New Wave Favorites: Volume 2 Songbook

Rock out to killer selections of iconic 80s New Wave hits, all thoughtfully arranged for intermediate piano by Jennifer Eklund. From synth-pop jams to power ballads, this songbook's got it all including hits like: "Call Me," "Dancing with Myself," "Everybody Have Fun Tonight," and "People Are People."

This post is part three of the New Wave Favorites Songbook Series.
New Wave Favorites: Volume 2 Songbook

🎹 What is New Wave music?

New Wave music spanned the late 1970s through the 1980s and emerged as a more melodic and light-hearted extension of punk culture. It embraced various pop-oriented styles and prominently featured the use of synthesizers. Initially a catch-all term for post-punk musical expressions, New Wave later evolved into a broader umbrella encompassing power pop, synth-pop, alternative dance, and milder forms of punk. It also can be perceived as a more accessible counterpart to post-punk.

Characterized by its distinctive attributes, New Wave music exhibited a playful and humorous pop sensibility, characterized by angular guitar riffs and unconventional rhythms, often enhanced by electronic elements, especially the use of synthesizers. A visually appealing fashion sense and distinctive music videos were crucial to the genre’s success. The movement’s roots lie in Britain, where British New Wave artists initially gained prominence and subsequently captured American audiences through platforms like MTV. The genre is sometimes referred to as the second British invasion.

New Wave’s initial peak occurred from the late 1970s to the early 1980s, supported by major musicians and a proliferation of one-hit wonders. MTV’s launch in 1981 played a pivotal role in amplifying the genre’s popularity by heavily featuring new wave acts. While New Wave experienced a decline in the mid-1980s due to the ascent of other genres, it has resurged intermittently since the 1990s, fueled by nostalgia for its influences. Additionally, new wave’s musical characteristics, including choppy rhythms, quirky pop sensibilities, and electronic incorporation, continue to have a lasting influence on subsequent generations of artists.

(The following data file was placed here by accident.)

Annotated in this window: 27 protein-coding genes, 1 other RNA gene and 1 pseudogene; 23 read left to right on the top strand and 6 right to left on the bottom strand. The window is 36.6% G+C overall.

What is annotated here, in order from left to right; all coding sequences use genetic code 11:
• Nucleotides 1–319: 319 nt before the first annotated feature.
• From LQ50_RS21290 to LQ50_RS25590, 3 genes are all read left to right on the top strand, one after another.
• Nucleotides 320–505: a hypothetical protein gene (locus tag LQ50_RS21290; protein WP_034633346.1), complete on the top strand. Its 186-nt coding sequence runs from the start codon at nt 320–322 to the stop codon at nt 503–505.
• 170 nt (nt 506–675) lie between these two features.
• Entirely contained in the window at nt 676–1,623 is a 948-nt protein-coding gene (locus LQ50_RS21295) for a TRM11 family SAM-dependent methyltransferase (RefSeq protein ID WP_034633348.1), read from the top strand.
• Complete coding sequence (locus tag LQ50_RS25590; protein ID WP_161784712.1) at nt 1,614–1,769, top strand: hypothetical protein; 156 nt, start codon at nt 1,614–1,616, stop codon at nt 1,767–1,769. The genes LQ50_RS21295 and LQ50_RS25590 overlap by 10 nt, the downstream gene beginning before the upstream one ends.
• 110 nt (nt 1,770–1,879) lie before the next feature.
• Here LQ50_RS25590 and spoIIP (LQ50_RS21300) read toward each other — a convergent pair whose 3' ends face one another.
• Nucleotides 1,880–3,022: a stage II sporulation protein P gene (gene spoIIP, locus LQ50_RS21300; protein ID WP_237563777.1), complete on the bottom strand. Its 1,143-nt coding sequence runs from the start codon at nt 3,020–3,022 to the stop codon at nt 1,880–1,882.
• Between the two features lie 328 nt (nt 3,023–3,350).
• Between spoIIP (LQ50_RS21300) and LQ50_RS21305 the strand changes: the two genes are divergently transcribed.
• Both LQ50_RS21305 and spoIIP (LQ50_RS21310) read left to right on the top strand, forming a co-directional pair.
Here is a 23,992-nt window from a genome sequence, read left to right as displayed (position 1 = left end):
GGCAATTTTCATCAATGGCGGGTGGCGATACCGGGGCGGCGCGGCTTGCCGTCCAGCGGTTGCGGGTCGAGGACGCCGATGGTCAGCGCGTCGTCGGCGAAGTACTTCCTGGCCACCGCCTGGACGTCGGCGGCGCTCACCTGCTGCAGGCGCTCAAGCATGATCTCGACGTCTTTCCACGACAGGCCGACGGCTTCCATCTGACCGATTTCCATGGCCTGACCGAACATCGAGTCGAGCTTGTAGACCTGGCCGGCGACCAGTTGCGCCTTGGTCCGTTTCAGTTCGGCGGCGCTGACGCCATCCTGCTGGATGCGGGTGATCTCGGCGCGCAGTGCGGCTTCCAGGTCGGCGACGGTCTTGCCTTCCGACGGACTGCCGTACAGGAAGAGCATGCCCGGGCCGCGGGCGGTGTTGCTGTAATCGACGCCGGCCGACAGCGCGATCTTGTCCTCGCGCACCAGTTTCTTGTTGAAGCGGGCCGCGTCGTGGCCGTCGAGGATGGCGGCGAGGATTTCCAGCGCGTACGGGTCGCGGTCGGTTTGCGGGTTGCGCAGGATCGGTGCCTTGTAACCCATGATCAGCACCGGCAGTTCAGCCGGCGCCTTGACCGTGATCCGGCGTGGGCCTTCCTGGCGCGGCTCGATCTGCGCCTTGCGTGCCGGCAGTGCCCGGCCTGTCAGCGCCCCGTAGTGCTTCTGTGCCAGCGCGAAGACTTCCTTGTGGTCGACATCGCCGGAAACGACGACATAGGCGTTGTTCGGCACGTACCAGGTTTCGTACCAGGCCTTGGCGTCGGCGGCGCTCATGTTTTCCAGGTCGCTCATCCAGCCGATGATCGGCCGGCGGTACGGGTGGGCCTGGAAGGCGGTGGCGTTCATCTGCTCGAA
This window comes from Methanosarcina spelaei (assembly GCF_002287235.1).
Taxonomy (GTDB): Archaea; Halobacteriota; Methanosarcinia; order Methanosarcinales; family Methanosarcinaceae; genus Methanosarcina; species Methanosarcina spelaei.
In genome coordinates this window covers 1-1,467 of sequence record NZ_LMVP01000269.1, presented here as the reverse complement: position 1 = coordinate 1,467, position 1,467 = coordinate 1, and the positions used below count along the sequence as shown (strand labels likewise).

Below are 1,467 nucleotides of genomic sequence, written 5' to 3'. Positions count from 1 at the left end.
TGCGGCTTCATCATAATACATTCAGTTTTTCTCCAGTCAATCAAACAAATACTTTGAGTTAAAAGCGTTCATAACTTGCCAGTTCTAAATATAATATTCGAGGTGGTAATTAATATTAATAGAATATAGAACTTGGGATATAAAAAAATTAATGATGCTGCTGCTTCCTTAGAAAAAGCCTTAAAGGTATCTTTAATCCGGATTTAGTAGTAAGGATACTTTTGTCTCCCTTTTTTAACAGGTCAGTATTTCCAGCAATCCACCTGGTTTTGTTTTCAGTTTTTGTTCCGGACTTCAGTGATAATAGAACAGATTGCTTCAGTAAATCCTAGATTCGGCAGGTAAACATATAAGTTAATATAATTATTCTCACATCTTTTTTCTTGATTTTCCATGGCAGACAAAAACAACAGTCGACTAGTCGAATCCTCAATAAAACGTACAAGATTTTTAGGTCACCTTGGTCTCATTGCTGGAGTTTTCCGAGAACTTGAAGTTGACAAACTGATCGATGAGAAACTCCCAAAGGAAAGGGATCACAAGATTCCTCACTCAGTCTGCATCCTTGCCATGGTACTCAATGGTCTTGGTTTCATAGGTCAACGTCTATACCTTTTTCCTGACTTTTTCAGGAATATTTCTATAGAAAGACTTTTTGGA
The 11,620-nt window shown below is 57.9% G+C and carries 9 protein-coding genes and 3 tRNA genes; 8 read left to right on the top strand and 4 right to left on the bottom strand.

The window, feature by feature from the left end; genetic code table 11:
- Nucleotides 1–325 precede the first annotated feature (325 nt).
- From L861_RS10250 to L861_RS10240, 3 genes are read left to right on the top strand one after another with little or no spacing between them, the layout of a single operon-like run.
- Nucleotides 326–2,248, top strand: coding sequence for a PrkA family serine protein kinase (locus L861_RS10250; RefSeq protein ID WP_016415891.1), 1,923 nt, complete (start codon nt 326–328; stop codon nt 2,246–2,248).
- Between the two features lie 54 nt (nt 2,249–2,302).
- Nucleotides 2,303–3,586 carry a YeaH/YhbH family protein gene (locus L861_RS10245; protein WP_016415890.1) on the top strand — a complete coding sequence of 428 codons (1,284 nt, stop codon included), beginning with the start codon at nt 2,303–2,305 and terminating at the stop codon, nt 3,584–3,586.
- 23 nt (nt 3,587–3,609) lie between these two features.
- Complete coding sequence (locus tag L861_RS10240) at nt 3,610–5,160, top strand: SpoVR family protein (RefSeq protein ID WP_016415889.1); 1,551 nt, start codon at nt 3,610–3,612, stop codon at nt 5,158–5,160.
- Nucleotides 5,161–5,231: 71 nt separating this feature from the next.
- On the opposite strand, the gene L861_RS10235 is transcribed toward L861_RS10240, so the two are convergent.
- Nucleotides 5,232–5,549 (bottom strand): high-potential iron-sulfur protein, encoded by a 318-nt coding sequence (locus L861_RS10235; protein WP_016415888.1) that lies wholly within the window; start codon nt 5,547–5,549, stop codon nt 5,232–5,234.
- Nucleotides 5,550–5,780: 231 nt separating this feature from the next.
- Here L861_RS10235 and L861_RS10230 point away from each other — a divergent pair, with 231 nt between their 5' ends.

🎶 New Wave Favorites: Volume 2 Songbook

The following songs are included in the New Wave Favorites: Volume 2 songbook. These are all available as separate singles, but you get the most value by purchasing the whole collection. All of these arrangements are appropriate for intermediates and up.

  1. 867-5309/Jenny (Tommy Tutone)
  2. Boys Don’t Cry (The Cure)
  3. Brass in Pocket (The Pretenders)
  4. Call Me (Blondie)
  5. Dancing with Myself (Billy Idol)
  6. Everybody Have Fun Tonight (Wang Chung)
  7. Head Over Heels (The Go-Go’s)
  8. People Are People (Depeche Mode)
  9. Venus (Intermediate Piano)
  10. Voices Carry (‘Til Tuesday)

🎹 Watch a performance of the entire songbook:

There’s so many great videos from this era that it’s hard to narrow down the best ones, but these personal favorites from New Wave Favorites: Volume 2! made the cut!

“Brass in Pocket” (The Pretenders) (1979)

Chrissie Hyndes’s voice is just so unmistakable…🤌✨

“Brass in Pocket” is a song by the British-American rock band The Pretenders, released in 1979 as a single from their self-titled debut album. The song is one of The Pretenders’ most well-known and beloved tracks, recognized for its catchy melody, confident vocals, and blending of rock and New Wave elements.

“Brass in Pocket” was released in the UK in 1979 and quickly became a hit, reaching the number 1 spot on the UK Singles Chart. In the United States, it peaked at number 14 on the Billboard Hot 100. The song’s commercial success helped introduce The Pretenders to a wide audience and established them as a notable force in the music scene.

The song is characterized by its distinctive guitar riff, danceable rhythm, and Chrissie Hynde’s charismatic and sassy vocals. “Brass in Pocket” blends rock, pop, and new wave influences, creating a sound that is both edgy and accessible. The song features a memorable melody and a catchy chorus that showcases Hynde’s unique vocal delivery.

The lyrics of “Brass in Pocket” convey a sense of empowerment and confidence. The phrase “I’m special” is repeated throughout the song, emphasizing a strong self-assuredness. The lyrics also touch on themes of attraction and desire, with lines like “Gonna use my arms, gonna use my legs, gonna use my style, gonna use my side-step.” The combination of the lyrics and Hynde’s vocal performance adds to the song’s charismatic appeal.

“Call Me” (Blondie) (1980)

Let’s keep the girl-power going!

“Call Me” is a song by the American rock band Blondie, released in 1980 as the theme song for the soundtrack of the film “American Gigolo.” The song is one of Blondie’s biggest hits and is recognized for its catchy melody, energetic sound, and strong association with the era’s new wave and disco influences. It was released as a single in 1980 and quickly reached the number 1 spot on both the Billboard Hot 100 chart in the United States and the UK Singles Chart, making it the band’s second chart-topper in the US and their fourth in the UK.

The song was co-written by Debbie Harry, the lead vocalist of Blondie, along with Italian producer and composer Giorgio Moroder. Moroder is known for his pioneering work in electronic and disco music. His collaboration with Blondie resulted in a song that effectively combined the band’s rock and new wave sensibilities with Moroder’s disco-infused production style.